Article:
He really cares, he just really cares about what he does, he cares about kids he cares about having an impact.”

— Kerri Barnhouse, English teacher

His experience from Chicago had influenced how he interacted with students.
“There are times where in Chicago I’ve lost students because of the violence. And so that’s when crisis prevention comes in.” Doyle said.

For that reason Doyle had decided to start a Hip Hop club at West High this year with assistance from both English teacher Kerri Barnhouse as the sponsoring teacher and music teacher David Haas.

“I started [the hip hop club] to create a bridge of communication in regards to mental awareness, mental health, giving the kids the opportunity to be heard, and not judged.”

Donald Doyle watching over a student trying the piano during hip hop club meeting. (Sophie Richardson)

The club is meant to assist students interested in hip hop to learn more about the industry and have the opportunity to produce their own music within the genre.

“I wanted something involving music because I like writing lyrics. All the other clubs just didn’t strike a nerve for me…till I saw a hip hop club” Abdalla, a member of the club said.

Doyle’s burning passion for music had influenced the students that he works with to join the club.
“A couple of kids came to the hip hop club that didn’t know a lot about hip hop but they came because of him.” Barnhouse said, “I remember one girl saying ‘Well, Don loves it and I loved Don, and so that’s why I’m here.”
Regardless of how small the club size is as of right now, Doyle is giving it everything.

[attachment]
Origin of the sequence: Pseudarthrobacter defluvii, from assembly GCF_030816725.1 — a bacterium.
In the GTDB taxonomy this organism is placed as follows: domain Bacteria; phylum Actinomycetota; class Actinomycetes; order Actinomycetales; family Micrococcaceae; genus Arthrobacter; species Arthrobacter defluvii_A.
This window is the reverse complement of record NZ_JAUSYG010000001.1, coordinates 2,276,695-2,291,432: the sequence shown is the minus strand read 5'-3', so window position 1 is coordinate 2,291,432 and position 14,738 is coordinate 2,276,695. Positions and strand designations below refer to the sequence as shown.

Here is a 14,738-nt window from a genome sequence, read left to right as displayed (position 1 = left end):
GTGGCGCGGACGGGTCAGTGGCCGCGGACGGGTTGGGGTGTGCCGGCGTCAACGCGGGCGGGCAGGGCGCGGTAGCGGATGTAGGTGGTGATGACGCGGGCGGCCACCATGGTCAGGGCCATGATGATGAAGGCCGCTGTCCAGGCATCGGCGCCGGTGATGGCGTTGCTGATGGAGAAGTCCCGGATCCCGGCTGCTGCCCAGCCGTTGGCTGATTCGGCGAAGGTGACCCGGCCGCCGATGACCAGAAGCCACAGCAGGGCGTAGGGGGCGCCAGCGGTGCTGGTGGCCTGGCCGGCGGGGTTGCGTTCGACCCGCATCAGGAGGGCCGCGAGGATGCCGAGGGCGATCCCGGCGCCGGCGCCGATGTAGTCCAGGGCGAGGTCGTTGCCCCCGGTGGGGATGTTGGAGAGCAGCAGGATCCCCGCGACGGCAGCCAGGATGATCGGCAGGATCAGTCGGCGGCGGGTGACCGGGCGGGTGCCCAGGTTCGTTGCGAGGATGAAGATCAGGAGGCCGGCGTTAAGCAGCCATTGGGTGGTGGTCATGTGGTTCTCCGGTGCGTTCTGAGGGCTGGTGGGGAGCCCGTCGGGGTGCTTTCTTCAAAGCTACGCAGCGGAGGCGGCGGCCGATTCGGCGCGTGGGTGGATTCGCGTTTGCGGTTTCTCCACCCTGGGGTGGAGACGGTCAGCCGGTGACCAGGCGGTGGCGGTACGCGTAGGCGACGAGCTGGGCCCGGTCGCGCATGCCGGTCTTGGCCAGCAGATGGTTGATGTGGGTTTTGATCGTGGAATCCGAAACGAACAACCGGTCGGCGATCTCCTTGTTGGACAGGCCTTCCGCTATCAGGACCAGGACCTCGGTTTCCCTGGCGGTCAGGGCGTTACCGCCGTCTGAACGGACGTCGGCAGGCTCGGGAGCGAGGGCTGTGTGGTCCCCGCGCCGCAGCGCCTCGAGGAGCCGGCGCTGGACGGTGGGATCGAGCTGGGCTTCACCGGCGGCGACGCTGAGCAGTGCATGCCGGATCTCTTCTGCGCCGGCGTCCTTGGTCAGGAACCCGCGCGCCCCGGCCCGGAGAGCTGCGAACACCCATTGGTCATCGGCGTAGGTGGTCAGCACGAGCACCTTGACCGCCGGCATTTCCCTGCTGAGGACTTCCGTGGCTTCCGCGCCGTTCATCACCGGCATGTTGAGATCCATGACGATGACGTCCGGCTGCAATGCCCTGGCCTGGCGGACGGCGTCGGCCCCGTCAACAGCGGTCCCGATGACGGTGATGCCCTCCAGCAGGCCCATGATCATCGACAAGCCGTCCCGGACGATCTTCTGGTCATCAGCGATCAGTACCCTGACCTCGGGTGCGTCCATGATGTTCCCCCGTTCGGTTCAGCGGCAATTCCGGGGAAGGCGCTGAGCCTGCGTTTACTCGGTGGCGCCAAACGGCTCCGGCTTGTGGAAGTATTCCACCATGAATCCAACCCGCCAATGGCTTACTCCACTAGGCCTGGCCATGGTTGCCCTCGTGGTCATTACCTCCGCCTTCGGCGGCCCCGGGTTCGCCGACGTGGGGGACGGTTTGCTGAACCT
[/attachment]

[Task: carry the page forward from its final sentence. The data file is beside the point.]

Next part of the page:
“He could have one person in this club, and that would be enough for him, he shows up every day for that club so committed and so prepared.” Barnhouse said.

Recently they have had a guest speaker from Chicago, Anthony Jordan, self-made entrepreneur in artist management with over a decade experience in the entertainment industry.

some members of the hip hop club posing for picture during a meeting with Donald Doyle. (Sophie Richardson)

He spoke for a while about the work he does with artists and companies, along with why he is doing it. Students then later got the chance to ask him for advice on where to start, how to improve, and what it takes to get into the industry.

Doyle hopes for the club to grow over time and to become a space that students find comfort in, “Hopefully we can get this documented to where it can be pushed to the point where hip hop can be a class as an elective. I feel it would be imperative to teach what hip hop is about, versus just let them get out there say and do whatever it is that they do.” Doyle said.

When conflicts arise between students and their peers or teacher, Doyle prefers to step in because he believes that he can be the middle ground that connects both ends.
“I’m not going to take the teacher’s side, I’m not going to take your side, because I was raised by three sides to every story: your side, his side, and then there’s the truth.” Doyle said.

I’m not going to take the teacher’s side, I’m not going to take your side, because I was raised by three sides to every story: your side, his side, and then there’s the truth.”

— Donald Doyle

He keeps that in mind while roaming the halls to see how students are doing and how he can help
“You definitely need somebody to talk to you. Your parents are not going to stand up because your parents are not in the school seeing how you interacted with that individual, but I will because I saw it.” Doyle said.

However Doyle doesn’t do what he does because of his job, he does it because he was raised that way, “My mama never told me to look down on people,” Doyle said. “And the only time I look down on them is when I am reaching my hand to help them.”
Doyle always provides advice for those he encounters and encourages them to not question them themselves, nor give up.
“I’ve always looked at myself as a messenger. And if I can deliver a good thought in a good direction to a person. I’ve done my job for the day.”